Nothing gives a leader greater legitimacy than a clear democratic mandate. President Nasheed – who won a clear mandate from the people in competitive elections widely deemed free and fair – is secure in his job. Even those who dislike Nasheed’s policies or personality, nevertheless respect the process through which he was elected.

Thasmeen, on the other hand, will be considered fair game by anyone in the opposition who feels they could do a better job. Plots to overthrow him, actions to undermine his leadership and backbiting comments designed to damage him will likely become commonplace.

Few in DRP will respect Thasmeen – crowned without proper election, without competition and without debate. The DRP’s disdain for democracy has torpedoed Thasmeen’s presidency before it has even begun. You can almost hear his rivals sharpening their political knives.

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7 thoughts on “Comment: Coronation not Congress”

  1. Although I disagree that the British model is comparable to the Maldivian politics, I do agree that Thasmeen would have been anormously better of to have been through an election. Regardless, DRP and any government they lead will be controlled by Alivaage until a Maumoon-backed candidate is defeated by a populist one - something unlikely to happen very soon.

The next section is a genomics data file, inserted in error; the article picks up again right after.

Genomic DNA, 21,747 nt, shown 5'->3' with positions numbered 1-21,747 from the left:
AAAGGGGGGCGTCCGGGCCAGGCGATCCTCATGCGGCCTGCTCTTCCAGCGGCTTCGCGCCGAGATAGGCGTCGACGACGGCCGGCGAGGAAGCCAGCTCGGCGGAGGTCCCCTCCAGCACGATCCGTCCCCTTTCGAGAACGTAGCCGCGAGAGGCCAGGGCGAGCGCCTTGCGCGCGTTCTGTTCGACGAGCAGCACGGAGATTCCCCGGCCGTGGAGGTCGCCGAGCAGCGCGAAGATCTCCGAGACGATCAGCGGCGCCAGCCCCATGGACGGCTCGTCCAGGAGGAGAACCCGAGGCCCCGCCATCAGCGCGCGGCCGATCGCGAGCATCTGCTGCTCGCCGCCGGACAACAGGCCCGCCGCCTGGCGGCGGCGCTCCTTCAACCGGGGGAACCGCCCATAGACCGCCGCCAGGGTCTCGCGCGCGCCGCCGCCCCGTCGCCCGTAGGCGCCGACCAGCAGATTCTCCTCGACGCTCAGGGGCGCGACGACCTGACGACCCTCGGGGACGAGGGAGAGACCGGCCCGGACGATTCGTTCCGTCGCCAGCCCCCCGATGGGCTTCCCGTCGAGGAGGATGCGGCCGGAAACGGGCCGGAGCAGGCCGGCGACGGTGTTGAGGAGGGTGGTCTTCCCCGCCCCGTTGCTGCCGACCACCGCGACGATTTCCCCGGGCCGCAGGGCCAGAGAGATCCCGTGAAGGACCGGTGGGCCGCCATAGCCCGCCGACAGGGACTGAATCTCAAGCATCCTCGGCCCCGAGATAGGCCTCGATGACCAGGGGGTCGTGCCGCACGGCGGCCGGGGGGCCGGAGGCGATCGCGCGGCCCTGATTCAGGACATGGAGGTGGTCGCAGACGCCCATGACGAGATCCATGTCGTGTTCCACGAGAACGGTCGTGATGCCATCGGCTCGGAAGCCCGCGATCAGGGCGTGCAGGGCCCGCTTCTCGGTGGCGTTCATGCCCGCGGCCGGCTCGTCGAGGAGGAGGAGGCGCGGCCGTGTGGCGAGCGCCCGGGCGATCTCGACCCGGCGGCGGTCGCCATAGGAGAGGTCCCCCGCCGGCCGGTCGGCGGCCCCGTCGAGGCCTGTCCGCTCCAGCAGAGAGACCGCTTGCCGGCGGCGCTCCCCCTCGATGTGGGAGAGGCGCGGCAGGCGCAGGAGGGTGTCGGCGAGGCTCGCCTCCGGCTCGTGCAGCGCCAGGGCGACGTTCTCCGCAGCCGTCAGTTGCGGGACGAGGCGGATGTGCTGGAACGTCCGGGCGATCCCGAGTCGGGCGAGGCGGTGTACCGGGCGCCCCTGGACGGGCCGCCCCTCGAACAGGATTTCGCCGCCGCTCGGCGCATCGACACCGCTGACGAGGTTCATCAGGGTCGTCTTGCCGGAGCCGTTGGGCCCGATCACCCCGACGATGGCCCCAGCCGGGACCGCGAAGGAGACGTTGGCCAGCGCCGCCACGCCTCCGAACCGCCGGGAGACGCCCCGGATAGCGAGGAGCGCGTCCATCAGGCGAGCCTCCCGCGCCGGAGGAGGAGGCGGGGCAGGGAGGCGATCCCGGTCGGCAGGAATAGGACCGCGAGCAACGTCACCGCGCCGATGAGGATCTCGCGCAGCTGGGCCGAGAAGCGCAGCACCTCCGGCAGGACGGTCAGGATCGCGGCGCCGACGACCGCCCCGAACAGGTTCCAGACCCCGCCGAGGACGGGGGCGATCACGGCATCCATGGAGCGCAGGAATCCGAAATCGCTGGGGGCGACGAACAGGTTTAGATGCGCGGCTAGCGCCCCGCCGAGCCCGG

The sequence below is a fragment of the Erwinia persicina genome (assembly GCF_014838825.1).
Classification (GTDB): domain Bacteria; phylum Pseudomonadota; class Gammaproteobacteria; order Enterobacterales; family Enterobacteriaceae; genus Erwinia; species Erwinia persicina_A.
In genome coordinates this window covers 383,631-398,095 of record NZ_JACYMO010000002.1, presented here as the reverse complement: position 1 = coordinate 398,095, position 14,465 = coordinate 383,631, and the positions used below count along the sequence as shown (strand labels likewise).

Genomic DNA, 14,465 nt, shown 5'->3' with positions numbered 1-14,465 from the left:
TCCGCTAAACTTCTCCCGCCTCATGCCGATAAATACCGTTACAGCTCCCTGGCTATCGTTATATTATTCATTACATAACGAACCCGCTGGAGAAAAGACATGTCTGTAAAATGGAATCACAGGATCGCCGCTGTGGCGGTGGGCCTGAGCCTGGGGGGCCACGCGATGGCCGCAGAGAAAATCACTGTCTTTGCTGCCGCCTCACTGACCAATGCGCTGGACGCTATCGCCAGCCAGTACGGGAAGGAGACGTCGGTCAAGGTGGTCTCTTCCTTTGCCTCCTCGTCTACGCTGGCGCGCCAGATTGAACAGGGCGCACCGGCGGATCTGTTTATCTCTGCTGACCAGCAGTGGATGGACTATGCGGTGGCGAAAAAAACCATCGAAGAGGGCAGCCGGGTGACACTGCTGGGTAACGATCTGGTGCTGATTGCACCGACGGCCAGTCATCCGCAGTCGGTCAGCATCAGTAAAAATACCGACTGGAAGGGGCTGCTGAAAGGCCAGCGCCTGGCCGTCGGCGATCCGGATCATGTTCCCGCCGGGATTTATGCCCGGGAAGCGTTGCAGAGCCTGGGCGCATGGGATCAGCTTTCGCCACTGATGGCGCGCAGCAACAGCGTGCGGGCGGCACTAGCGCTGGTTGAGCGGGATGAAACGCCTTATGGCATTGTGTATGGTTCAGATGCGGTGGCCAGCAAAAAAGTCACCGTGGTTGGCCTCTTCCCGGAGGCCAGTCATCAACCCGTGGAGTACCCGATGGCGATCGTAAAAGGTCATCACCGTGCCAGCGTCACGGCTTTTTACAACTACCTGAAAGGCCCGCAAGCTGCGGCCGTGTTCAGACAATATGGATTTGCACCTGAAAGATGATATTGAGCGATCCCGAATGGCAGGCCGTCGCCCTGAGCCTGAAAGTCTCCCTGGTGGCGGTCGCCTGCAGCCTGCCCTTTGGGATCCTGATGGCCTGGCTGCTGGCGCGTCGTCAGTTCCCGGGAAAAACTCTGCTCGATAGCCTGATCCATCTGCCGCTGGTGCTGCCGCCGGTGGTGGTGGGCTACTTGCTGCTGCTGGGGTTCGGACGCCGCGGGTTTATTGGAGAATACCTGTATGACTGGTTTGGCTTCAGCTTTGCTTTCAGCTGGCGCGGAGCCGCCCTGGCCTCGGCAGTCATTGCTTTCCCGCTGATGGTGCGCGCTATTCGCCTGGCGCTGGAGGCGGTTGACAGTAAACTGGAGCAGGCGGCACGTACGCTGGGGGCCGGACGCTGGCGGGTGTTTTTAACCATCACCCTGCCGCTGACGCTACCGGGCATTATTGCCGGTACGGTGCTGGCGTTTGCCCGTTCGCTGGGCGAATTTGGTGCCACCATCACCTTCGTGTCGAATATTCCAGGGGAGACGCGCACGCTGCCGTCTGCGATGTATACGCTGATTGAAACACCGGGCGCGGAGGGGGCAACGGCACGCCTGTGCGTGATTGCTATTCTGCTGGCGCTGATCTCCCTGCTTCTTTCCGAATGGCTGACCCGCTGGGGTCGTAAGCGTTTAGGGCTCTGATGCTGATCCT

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  2. Dear Writer, the manner in which Thasmeen was elected is really immaterial. Was Gayoom elected as DRP's leader many years ago in the manner prescribed? You should be questioning whether Thasmeen has got the capability to be a future President. Has he repaid his huge debts to the Bank of Maldives? What happened to the fish factory and resort islands which are now defunct? Can a man with big failed businesses run a country? I doubt so.

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  3. Thasmeen is only playing Gayoom's cards (he things), and in the end Thasmeen is going to loose everything. According to very reliable source, Thasmeen's half-brother "Moho" has been urging him to get out of the clutches of Gayoom and Alivaage clan. They are planning to destroy Thasmeen's reputation first, and by 2012 DRP loyalists will be fed-up of Thasmeen. This will cause a real stir in the party, and the hardcore DRP activists would want to crown a new "leader". To protect the "party wahudhath", Gayoom - The Retired Politician" has to come to rescue.

    And the party lives happily ever after. -The End-

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  4. Can someone ask Mr Thasmeen if he has paid the contractors who did the finishing work at his home 13 months before? There are many many people who are owed by this naib leader of DRP.Are we to accept this man as our next president in 2013?

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  5. Does Gayyoom still have the public clout to pull a fast one in 2013? Possibly. If so Thasmeen as president of DRP at this point in time might be Gayyoom's only way forward. Thasmeen will sacrifice for Gayyoom.